Dharamshala: - The communist regime in Beijing arrests 70 Tibetan in eastern Tibet as it steps up efforts to crackdown on Tibetans in self-immolation protests at Chinese repressive rule in the Himalayan region.
The regime claims it has detained 70 Tibetan in Tibet as it cracks down on self-immolation protests against Chinese rule in eastern where nearly 100 Tibetans have burned themselves to death in public since 2009 to protest against what they see as brutal Chinese rule.
Chinese government has stepped up its efforts to crackdown on Tibetans in eastern Tibet under its hardline policy, to blame the spiritual leader of Tibet, His Holiness the Dalai Lama and Tibetan community in exile, for the protests, in which nearly 100 Tibetan monks, nuns and lay people have burned themselves on fire since 2009.
The harsh measures are a sign new Chinese leaders installed in November are not easing up on Tibet despite international condemnation. The protesters are calling for Beijing to allow greater religious freedom and the return from exile of His Holiness the Dalai Lama, who lives in India.
The latest detentions took place in Tsongon, Amdho region of Tibet, (Chinese: an ethnic Tibetan area of Qinghai province), which borders the so called Tibet Autonomous Region (TAR created in 1965), the government's propaganda Xinhua news agency announced late on Thursday. It said 12 of those detained were formally arrested but gave no details of the charges.
Beijing has responded to the protests by sending in security forces to seal off areas and prevent information from getting out, arresting protesters' friends and seizing satellite TV dishes. Despite that, the pace of self-immolations accelerated in November as the ruling Communist party held a leadership transition.
As usual for Chinese leaders and authorities of regime in China, Beijing has repeatedly blamed the burnings on hostile foreign forces that want to separate Tibet from China.
The Central Tibetan Administration based in Dharamshala says the Chinese leadership solely responsible for the growing unrest and deteriorating situation in Tibet. It believe the world cannot remain a silent witness to this growing tragedy in Tibet.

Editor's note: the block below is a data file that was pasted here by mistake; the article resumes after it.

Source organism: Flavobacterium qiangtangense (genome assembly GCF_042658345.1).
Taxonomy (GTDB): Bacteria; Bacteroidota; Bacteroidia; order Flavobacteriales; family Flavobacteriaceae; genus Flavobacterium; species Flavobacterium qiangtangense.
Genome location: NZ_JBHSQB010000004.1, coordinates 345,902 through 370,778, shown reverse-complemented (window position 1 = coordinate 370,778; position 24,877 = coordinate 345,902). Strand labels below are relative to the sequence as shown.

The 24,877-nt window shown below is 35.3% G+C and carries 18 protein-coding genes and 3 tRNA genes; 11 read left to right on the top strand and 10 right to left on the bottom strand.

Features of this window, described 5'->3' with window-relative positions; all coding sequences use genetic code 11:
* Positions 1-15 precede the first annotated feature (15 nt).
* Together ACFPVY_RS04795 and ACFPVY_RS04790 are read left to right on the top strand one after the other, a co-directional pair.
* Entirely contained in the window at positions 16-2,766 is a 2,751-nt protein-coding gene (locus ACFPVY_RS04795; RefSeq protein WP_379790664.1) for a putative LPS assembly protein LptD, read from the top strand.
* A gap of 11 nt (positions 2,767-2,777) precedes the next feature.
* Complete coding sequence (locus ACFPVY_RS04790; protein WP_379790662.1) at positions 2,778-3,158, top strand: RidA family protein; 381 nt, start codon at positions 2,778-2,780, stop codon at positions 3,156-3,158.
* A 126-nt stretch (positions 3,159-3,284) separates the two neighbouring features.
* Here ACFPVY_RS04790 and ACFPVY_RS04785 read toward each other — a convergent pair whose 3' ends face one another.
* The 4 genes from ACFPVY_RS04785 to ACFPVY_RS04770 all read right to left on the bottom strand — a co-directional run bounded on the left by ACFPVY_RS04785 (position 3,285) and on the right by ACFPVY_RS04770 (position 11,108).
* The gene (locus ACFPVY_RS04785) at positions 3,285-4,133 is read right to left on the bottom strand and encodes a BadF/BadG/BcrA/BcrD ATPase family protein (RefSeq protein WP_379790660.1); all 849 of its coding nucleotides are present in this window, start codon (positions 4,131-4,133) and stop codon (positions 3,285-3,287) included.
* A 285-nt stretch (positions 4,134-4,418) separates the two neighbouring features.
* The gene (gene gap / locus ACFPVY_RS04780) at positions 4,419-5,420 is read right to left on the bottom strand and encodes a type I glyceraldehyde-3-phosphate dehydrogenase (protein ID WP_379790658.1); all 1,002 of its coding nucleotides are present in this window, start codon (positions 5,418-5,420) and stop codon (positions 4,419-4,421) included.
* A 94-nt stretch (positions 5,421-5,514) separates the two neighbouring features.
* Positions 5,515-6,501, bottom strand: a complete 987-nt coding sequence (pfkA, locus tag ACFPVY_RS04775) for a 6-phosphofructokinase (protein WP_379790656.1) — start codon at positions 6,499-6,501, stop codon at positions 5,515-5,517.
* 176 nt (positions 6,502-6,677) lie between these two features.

Responsibility and solution to end self-Immolations lie with China. "The responsibility for the tragic self-immolations of Tibetans lies solely with the Chinese government," Dr Lobsang Sangay the the political leader of Tibet said his administration highly discourages the drastic action, but the world needs to focus on the cause behind the act, not just the act itself.
More than half a century after Tibet's occupation, the Tibetan peaceful resistance against regime's rule has grown and intensified, with mass protests sweeping the Tibetan plateau in 2008. Once again, the whole world witnessed another tragedy, the massive wave of self-immolation protests against Chinese oppression in the region, Tibetans who have self-immolated are mostly younger than 25 and have grown up under Chinese rule.
The burnings have galvanised many Tibetans, who see them as selfless acts of sacrifice, making it hard for authorities to denounce the self-immolators.
The US state department has expressed concern about the "deteriorating human rights situation" in Tibet and the use of criminal laws against people associated with protesters.
"Our concern is that there are deep grievances within the Tibetan population which are not being addressed openly and through dialogue by the Chinese government," said a department spokeswoman, Victoria Nuland.
Nuland said Washington urged Beijing to "engage in a substantive dialogue" with the Dalai Lama. "We continue to call on Chinese government officials to permit Tibetans to express their grievances freely, publicly and peacefully, without fear of retribution," she said.